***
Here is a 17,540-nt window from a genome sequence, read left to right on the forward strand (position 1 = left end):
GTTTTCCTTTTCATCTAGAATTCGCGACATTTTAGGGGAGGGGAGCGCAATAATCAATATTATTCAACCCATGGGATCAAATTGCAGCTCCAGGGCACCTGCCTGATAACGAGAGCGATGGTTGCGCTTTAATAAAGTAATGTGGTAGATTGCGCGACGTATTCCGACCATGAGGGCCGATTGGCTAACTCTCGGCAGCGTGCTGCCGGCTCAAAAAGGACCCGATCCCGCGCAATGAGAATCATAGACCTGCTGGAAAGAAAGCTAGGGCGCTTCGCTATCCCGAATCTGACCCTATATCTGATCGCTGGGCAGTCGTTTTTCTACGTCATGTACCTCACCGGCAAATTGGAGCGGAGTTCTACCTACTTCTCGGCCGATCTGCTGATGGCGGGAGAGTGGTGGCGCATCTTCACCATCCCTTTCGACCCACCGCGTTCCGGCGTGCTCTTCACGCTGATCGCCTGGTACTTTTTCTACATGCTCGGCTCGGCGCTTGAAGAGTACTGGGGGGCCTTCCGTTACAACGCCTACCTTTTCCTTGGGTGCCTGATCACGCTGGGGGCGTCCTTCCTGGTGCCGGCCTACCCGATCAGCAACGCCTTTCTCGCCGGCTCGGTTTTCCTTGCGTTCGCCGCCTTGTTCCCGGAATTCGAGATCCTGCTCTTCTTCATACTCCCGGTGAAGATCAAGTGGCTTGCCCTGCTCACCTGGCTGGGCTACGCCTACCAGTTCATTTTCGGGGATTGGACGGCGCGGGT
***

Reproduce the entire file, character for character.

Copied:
Here is a 17,540-nt window from a genome sequence, read left to right on the forward strand (position 1 = left end):
GTTTTCCTTTTCATCTAGAATTCGCGACATTTTAGGGGAGGGGAGCGCAATAATCAATATTATTCAACCCATGGGATCAAATTGCAGCTCCAGGGCACCTGCCTGATAACGAGAGCGATGGTTGCGCTTTAATAAAGTAATGTGGTAGATTGCGCGACGTATTCCGACCATGAGGGCCGATTGGCTAACTCTCGGCAGCGTGCTGCCGGCTCAAAAAGGACCCGATCCCGCGCAATGAGAATCATAGACCTGCTGGAAAGAAAGCTAGGGCGCTTCGCTATCCCGAATCTGACCCTATATCTGATCGCTGGGCAGTCGTTTTTCTACGTCATGTACCTCACCGGCAAATTGGAGCGGAGTTCTACCTACTTCTCGGCCGATCTGCTGATGGCGGGAGAGTGGTGGCGCATCTTCACCATCCCTTTCGACCCACCGCGTTCCGGCGTGCTCTTCACGCTGATCGCCTGGTACTTTTTCTACATGCTCGGCTCGGCGCTTGAAGAGTACTGGGGGGCCTTCCGTTACAACGCCTACCTTTTCCTTGGGTGCCTGATCACGCTGGGGGCGTCCTTCCTGGTGCCGGCCTACCCGATCAGCAACGCCTTTCTCGCCGGCTCGGTTTTCCTTGCGTTCGCCGCCTTGTTCCCGGAATTCGAGATCCTGCTCTTCTTCATACTCCCGGTGAAGATCAAGTGGCTTGCCCTGCTCACCTGGCTGGGCTACGCCTACCAGTTCATTTTCGGGGATTGGACGGCGCGGGT